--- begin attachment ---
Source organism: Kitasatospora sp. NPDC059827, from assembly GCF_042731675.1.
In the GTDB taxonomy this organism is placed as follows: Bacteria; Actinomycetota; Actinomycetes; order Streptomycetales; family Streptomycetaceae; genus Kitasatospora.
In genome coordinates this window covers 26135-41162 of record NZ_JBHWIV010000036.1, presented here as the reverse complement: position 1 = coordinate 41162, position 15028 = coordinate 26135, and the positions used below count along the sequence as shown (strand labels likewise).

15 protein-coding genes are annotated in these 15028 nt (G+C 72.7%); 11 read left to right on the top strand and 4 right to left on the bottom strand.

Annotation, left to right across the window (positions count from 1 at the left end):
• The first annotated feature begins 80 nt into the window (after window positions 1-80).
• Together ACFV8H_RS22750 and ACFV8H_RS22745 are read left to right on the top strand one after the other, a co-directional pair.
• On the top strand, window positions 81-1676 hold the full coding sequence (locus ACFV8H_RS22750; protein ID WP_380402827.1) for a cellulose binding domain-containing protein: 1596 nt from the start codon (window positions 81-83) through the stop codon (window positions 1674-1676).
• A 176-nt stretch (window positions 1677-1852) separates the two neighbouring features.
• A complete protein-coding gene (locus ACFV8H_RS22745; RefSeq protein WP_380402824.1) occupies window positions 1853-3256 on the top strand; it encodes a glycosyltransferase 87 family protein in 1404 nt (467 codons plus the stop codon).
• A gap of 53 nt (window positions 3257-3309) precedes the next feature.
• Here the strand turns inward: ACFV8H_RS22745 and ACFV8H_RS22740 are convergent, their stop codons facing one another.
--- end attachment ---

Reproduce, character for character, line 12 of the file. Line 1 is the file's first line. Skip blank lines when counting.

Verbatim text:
• Here the strand turns inward: ACFV8H_RS22745 and ACFV8H_RS22740 are convergent, their stop codons facing one another.